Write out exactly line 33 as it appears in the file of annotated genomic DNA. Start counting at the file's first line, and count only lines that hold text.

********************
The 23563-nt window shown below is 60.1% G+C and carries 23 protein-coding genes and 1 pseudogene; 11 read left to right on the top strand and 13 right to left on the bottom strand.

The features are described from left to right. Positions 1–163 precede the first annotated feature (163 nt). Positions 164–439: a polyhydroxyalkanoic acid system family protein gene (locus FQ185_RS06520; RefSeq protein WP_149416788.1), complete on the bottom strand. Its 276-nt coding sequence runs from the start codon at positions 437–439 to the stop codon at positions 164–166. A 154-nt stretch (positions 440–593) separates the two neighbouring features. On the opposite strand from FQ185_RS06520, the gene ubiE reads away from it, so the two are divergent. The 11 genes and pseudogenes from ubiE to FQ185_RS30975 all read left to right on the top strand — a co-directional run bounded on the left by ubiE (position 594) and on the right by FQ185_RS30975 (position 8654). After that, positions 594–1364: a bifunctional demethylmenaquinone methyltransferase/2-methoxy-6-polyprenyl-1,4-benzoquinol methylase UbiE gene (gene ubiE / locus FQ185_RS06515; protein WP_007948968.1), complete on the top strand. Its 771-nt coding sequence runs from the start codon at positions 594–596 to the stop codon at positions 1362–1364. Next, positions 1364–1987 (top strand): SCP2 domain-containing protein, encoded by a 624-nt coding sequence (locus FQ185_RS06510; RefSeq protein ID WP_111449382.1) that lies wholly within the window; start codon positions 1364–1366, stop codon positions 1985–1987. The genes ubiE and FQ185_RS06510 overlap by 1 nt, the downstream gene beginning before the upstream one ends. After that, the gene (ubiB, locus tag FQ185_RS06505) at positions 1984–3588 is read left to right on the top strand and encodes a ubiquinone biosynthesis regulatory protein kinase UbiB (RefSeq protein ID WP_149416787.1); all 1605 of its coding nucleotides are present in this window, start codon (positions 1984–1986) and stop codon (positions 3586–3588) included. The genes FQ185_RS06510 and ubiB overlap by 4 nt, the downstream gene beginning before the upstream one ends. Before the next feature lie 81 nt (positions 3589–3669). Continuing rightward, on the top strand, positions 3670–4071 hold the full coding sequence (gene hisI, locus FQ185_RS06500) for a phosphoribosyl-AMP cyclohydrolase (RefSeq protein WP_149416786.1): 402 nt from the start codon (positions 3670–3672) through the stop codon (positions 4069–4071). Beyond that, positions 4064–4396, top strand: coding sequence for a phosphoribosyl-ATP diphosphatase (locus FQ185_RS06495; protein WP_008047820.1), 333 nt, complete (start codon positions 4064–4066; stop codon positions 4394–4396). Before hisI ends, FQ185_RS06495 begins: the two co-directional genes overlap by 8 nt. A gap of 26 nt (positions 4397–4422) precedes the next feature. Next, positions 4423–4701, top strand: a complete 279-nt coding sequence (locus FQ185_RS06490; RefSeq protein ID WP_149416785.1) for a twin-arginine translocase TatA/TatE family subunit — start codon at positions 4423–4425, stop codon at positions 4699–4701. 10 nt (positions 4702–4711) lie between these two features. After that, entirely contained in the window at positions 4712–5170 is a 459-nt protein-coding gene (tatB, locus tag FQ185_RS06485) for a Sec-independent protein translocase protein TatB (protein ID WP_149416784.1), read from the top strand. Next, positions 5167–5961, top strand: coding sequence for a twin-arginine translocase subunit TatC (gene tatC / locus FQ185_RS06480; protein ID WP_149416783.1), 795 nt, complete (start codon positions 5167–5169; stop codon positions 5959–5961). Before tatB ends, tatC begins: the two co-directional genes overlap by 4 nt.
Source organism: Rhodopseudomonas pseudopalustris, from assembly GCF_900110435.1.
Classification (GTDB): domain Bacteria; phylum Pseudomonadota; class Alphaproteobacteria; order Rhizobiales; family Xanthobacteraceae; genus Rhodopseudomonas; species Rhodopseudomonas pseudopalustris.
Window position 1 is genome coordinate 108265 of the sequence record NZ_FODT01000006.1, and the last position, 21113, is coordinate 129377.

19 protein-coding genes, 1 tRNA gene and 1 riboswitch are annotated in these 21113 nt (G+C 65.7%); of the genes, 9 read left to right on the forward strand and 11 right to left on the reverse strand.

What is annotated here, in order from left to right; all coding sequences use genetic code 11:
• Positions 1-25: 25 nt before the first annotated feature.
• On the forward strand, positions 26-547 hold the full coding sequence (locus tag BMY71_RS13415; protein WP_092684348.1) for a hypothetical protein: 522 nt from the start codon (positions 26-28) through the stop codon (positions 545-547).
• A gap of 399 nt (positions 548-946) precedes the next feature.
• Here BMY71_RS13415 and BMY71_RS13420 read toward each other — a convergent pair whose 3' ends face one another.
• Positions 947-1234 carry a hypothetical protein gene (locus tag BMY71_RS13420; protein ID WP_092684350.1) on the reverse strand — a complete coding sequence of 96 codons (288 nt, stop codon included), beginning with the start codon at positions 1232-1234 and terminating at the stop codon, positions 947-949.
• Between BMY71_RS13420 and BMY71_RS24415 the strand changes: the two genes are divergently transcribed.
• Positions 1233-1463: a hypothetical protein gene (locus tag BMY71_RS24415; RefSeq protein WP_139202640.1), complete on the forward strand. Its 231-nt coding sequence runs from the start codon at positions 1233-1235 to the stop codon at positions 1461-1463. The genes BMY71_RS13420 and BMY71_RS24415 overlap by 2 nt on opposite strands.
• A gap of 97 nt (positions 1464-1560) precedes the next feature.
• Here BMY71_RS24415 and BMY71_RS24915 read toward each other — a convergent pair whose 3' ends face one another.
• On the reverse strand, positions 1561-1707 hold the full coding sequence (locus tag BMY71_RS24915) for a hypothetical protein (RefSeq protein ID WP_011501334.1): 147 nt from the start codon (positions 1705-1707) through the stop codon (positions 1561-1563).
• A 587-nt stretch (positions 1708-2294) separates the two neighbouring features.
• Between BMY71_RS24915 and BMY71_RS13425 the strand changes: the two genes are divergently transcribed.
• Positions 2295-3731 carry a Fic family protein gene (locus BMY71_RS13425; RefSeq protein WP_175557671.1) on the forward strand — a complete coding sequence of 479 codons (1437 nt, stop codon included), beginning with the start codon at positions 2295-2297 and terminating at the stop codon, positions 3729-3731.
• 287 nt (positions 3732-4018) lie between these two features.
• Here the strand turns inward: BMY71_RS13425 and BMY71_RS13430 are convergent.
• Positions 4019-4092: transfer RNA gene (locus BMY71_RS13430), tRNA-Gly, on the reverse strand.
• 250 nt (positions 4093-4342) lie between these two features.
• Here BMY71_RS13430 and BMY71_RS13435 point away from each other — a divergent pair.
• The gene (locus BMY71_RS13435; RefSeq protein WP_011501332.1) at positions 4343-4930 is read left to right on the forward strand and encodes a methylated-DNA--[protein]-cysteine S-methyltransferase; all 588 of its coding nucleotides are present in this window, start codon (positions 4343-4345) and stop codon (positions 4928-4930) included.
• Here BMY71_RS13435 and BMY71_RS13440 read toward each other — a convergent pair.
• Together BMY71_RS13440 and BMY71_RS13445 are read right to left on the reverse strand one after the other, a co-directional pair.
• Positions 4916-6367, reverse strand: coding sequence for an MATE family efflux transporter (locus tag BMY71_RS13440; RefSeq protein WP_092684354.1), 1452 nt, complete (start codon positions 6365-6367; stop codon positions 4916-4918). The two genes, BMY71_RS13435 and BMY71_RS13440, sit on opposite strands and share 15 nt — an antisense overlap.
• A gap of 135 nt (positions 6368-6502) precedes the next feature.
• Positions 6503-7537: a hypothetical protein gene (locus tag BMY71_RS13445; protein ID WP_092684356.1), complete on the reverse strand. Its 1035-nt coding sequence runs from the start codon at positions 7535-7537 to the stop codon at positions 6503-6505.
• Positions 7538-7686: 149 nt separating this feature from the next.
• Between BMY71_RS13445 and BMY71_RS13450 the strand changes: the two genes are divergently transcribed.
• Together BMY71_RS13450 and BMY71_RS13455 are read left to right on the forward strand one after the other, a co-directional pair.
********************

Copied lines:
• Between BMY71_RS13445 and BMY71_RS13450 the strand changes: the two genes are divergently transcribed.